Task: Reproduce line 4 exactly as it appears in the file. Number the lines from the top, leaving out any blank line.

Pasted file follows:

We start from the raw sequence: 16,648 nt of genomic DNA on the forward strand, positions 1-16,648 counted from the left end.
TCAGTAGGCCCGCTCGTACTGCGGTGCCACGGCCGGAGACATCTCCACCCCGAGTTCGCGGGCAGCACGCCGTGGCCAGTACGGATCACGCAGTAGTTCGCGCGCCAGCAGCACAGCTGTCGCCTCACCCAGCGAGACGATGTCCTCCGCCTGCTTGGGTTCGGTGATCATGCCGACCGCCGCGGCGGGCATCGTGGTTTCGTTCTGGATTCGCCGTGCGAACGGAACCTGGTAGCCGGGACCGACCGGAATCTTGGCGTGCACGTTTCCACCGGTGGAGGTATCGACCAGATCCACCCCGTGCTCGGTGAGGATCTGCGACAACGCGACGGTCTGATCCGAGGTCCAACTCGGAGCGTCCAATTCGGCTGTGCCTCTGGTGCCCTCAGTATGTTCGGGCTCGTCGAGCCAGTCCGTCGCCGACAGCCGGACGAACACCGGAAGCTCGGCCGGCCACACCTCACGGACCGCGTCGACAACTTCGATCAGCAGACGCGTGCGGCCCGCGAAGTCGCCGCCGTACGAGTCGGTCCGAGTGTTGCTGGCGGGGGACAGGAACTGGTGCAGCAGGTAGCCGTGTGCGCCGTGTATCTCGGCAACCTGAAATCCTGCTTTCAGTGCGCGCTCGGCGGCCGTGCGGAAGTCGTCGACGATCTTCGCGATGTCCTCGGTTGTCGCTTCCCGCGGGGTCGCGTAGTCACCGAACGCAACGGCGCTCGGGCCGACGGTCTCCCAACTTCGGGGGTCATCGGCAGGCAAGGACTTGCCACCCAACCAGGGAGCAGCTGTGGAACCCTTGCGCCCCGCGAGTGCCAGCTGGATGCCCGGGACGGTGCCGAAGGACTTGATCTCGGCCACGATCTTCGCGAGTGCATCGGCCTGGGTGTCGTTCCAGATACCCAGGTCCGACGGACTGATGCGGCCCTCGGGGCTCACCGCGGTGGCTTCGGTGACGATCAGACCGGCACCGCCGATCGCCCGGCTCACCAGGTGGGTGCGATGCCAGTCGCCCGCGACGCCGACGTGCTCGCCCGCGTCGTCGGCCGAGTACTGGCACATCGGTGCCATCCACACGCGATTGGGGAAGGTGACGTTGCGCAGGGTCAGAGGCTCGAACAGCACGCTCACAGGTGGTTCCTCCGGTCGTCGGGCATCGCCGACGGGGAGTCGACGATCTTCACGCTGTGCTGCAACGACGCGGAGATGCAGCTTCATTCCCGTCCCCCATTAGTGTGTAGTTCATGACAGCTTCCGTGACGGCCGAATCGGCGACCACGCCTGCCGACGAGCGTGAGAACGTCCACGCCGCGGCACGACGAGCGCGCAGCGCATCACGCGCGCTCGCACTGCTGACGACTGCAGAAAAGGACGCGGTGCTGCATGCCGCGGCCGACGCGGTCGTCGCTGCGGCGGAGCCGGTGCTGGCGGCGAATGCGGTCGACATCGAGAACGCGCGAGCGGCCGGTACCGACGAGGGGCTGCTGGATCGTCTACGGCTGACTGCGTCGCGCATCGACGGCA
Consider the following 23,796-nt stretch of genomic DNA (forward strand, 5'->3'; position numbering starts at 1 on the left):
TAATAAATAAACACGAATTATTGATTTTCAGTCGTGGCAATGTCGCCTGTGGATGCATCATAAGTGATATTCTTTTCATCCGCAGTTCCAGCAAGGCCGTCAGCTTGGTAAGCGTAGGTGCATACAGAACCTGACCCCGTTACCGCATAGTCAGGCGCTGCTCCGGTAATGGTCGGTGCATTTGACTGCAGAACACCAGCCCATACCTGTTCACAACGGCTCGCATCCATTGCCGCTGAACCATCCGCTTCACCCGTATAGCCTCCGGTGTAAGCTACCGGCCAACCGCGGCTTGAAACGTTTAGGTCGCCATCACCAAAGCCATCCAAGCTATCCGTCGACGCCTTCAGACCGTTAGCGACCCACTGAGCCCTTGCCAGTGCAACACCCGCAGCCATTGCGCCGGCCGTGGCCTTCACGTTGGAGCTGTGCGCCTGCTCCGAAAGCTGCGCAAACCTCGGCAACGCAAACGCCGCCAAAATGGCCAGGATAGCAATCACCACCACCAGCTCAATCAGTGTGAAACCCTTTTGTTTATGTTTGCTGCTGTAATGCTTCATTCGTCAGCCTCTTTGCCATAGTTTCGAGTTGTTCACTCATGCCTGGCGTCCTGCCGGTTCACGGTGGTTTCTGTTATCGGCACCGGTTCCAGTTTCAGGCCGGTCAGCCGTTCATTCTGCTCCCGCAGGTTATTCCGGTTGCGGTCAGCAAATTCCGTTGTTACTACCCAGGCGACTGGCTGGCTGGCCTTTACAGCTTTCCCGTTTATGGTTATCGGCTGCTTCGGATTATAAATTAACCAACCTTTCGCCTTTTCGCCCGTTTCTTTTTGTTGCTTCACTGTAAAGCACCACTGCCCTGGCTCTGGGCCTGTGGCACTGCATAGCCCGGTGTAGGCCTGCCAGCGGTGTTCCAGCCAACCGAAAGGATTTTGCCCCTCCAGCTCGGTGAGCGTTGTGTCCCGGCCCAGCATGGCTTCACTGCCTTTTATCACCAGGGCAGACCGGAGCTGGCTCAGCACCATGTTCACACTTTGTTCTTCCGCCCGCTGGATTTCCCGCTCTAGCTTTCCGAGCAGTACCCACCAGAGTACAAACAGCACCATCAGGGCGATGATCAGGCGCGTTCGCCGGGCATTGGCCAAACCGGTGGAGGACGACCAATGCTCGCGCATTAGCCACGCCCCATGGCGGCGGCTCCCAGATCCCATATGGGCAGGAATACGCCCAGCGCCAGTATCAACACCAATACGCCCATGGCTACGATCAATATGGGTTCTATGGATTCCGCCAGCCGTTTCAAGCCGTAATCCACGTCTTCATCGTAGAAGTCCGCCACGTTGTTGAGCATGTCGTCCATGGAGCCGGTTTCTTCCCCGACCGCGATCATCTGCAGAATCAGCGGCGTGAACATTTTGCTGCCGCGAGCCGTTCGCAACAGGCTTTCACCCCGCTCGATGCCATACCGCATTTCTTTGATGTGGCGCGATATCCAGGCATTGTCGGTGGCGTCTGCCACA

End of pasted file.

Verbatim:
TAATAAATAAACACGAATTATTGATTTTCAGTCGTGGCAATGTCGCCTGTGGATGCATCATAAGTGATATTCTTTTCATCCGCAGTTCCAGCAAGGCCGTCAGCTTGGTAAGCGTAGGTGCATACAGAACCTGACCCCGTTACCGCATAGTCAGGCGCTGCTCCGGTAATGGTCGGTGCATTTGACTGCAGAACACCAGCCCATACCTGTTCACAACGGCTCGCATCCATTGCCGCTGAACCATCCGCTTCACCCGTATAGCCTCCGGTGTAAGCTACCGGCCAACCGCGGCTTGAAACGTTTAGGTCGCCATCACCAAAGCCATCCAAGCTATCCGTCGACGCCTTCAGACCGTTAGCGACCCACTGAGCCCTTGCCAGTGCAACACCCGCAGCCATTGCGCCGGCCGTGGCCTTCACGTTGGAGCTGTGCGCCTGCTCCGAAAGCTGCGCAAACCTCGGCAACGCAAACGCCGCCAAAATGGCCAGGATAGCAATCACCACCACCAGCTCAATCAGTGTGAAACCCTTTTGTTTATGTTTGCTGCTGTAATGCTTCATTCGTCAGCCTCTTTGCCATAGTTTCGAGTTGTTCACTCATGCCTGGCGTCCTGCCGGTTCACGGTGGTTTCTGTTATCGGCACCGGTTCCAGTTTCAGGCCGGTCAGCCGTTCATTCTGCTCCCGCAGGTTATTCCGGTTGCGGTCAGCAAATTCCGTTGTTACTACCCAGGCGACTGGCTGGCTGGCCTTTACAGCTTTCCCGTTTATGGTTATCGGCTGCTTCGGATTATAAATTAACCAACCTTTCGCCTTTTCGCCCGTTTCTTTTTGTTGCTTCACTGTAAAGCACCACTGCCCTGGCTCTGGGCCTGTGGCACTGCATAGCCCGGTGTAGGCCTGCCAGCGGTGTTCCAGCCAACCGAAAGGATTTTGCCCCTCCAGCTCGGTGAGCGTTGTGTCCCGGCCCAGCATGGCTTCACTGCCTTTTATCACCAGGGCAGACCGGAGCTGGCTCAGCACCATGTTCACACTTTGTTCTTCCGCCCGCTGGATTTCCCGCTCTAGCTTTCCGAGCAGTACCCACCAGAGTACAAACAGCACCATCAGGGCGATGATCAGGCGCGTTCGCCGGGCATTGGCCAAACCGGTGGAGGACGACCAATGCTCGCGCATTAGCCACGCCCCATGGCGGCGGCTCCCAGATCCCATATGGGCAGGAATACGCCCAGCGCCAGTATCAACACCAATACGCCCATGGCTACGATCAATATGGGTTCTATGGATTCCGCCAGCCGTTTCAAGCCGTAATCCACGTCTTCATCGTAGAAGTCCGCCACGTTGTTGAGCATGTCGTCCATGGAGCCGGTTTCTTCCCCGACCGCGATCATCTGCAGAATCAGCGGCGTGAACATTTTGCTGCCGCGAGCCGTTCGCAACAGGCTTTCACCCCGCTCGATGCCATACCGCATTTCTTTGATGTGGCGCGATATCCAGGCATTGTCGGTGGCGTCTGCCACA